WELL, HELLO DOLLY! Almost as stunning as the news concerning Dolly herself, has been the strength of reaction to reports of the first successful cloning of an adult mammal. This is all the more surprising given that cloning is not really new. It has been going on for years. However, until now cloning has involved working with embryos.
The problem with embryo cloning is that you don't know exactly what you're getting multiple copies of. You have to make the copies before development has taken place. With the technique developed by the Scottish team it is now possible to select and clone the most useful and successful adult mammals.
Dr. Wilmut and his team pointed to the potential benefits brought by this technique, particularly in the area of pharmaceutical research. However, while there are issues to be addressed even for the cloning of animals, it is the potential for cloning people that has provoked the greatest anxiety.
Dr. Wilmut himself rejected the application of his work to clone persons, but strong voices have been raised against any attempts to prevent such uses of Dr. Wilmut's techniques.
It is worth noting that although illegal in Britain, human cloning is not illegal in the U.S. or Canada at present. What then is at stake if this technology is transferred?
Doomsday scenarios modeled on science fiction fantasy of the sort we find in Aldous Huxley's Brave New World are often cited, but probably premature. The technique is still very rudimentary and is difficult enough that it is unlikely to have widespread availability any time soon. It took 277 tries to produce one Dolly.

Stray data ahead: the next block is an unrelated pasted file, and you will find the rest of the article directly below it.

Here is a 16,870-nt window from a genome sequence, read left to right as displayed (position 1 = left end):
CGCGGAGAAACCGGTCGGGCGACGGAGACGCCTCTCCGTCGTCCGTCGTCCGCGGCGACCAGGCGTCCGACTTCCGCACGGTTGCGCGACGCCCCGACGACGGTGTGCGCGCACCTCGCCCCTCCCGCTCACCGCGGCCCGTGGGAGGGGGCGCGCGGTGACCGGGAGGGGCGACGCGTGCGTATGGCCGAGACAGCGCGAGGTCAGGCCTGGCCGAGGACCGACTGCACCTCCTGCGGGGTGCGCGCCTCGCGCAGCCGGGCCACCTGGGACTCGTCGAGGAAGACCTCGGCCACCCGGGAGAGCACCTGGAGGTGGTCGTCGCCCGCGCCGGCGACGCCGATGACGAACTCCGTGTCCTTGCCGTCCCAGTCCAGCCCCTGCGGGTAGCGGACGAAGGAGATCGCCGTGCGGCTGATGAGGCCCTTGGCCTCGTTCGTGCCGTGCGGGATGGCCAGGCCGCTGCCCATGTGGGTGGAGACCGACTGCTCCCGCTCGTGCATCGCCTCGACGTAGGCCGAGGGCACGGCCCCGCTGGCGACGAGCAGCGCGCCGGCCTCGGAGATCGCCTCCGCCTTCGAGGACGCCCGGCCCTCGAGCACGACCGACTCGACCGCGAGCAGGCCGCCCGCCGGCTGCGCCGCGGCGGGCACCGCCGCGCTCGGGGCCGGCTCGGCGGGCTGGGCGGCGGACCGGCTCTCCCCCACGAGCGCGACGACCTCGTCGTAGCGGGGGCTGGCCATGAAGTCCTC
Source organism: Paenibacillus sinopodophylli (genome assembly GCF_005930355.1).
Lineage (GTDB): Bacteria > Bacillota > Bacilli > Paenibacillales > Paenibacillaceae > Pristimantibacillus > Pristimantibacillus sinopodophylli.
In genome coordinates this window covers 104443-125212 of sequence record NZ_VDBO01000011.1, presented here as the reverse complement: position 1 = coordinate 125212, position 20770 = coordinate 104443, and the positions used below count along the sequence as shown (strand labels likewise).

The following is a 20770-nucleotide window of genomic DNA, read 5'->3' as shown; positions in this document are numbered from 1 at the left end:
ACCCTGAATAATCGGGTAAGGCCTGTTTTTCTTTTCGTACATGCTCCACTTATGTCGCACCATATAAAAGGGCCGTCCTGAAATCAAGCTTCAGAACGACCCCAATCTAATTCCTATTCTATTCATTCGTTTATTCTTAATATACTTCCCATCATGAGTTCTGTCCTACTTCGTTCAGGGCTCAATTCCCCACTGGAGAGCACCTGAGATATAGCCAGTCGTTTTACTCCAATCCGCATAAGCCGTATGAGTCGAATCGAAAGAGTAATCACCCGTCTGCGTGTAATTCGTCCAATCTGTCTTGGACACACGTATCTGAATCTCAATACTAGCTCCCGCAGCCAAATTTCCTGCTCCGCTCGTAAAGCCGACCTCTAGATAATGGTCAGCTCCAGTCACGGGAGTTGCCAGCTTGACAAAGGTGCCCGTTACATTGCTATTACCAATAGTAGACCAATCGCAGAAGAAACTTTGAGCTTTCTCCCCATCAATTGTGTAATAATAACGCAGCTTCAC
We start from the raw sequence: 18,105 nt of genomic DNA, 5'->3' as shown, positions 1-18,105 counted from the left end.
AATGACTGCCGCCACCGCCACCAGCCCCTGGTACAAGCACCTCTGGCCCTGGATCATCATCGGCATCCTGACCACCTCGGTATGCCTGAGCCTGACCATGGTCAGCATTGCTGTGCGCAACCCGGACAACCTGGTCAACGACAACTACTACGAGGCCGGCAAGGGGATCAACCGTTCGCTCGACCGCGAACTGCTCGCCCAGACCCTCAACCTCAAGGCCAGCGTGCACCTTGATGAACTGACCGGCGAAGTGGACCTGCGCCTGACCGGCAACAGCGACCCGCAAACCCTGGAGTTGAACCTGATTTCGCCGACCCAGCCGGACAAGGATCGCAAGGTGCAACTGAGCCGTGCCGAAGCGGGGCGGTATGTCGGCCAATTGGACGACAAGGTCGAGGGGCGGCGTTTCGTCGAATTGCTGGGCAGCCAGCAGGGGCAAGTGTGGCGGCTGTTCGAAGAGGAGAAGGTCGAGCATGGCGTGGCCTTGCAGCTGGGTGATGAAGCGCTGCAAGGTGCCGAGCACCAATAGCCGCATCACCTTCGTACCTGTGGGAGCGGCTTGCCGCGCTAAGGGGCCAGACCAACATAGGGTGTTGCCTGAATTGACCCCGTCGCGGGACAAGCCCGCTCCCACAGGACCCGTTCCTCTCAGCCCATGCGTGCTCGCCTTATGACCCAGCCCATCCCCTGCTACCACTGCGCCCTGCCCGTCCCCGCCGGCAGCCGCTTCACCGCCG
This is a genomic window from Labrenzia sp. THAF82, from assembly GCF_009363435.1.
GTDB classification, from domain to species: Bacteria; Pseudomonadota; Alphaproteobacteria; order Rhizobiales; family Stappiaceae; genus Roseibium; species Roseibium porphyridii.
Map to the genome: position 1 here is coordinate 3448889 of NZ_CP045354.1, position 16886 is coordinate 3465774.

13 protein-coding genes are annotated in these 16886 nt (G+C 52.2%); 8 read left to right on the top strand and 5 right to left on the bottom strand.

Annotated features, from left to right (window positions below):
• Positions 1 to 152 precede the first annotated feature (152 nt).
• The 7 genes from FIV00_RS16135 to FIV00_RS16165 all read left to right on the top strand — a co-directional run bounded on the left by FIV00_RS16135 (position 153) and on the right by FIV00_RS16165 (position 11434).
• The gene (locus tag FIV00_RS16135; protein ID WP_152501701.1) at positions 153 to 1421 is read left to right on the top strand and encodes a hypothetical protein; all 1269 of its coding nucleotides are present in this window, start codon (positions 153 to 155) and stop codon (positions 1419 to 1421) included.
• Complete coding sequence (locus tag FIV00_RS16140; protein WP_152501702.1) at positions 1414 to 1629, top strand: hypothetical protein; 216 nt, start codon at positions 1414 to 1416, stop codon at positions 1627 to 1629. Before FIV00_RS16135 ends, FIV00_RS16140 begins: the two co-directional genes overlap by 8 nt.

In any case, while Doomsday scenarios would be the most difficult to control, they are not where I see the most immediate and urgent problems.
Perhaps people are anxious because this development brings home the ambiguity at the heart of the progress brought about by modern science and technology. While the benefits are real and important, the costs have also been real, and those who have borne the costs have not always been those who have enjoyed the benefits.
There is little reason to believe that cloning will be different, and as Christians, we are called to look very carefully at who stands to gain and who stands to lose from this new technology. We also need to raise questions concerning what impact this technology might have on the way we understand ourselves and our relationships.
Instead of asking why we should not clone humans, I think it is important to ask why we should. To make a clone of oneself is to make a genetic replica. The new individual will be different because of the effects of development, but will be genetically identical.
Why would we choose this route rather than one of the reproductive technologies already available? Why would we make a replica of ourselves rather than bring into being a new individual with a unique genetic makeup? What does this say about our appreciation of diversity?
One effect of cloning is to exclude the genetic contribution of another person to our offspring. …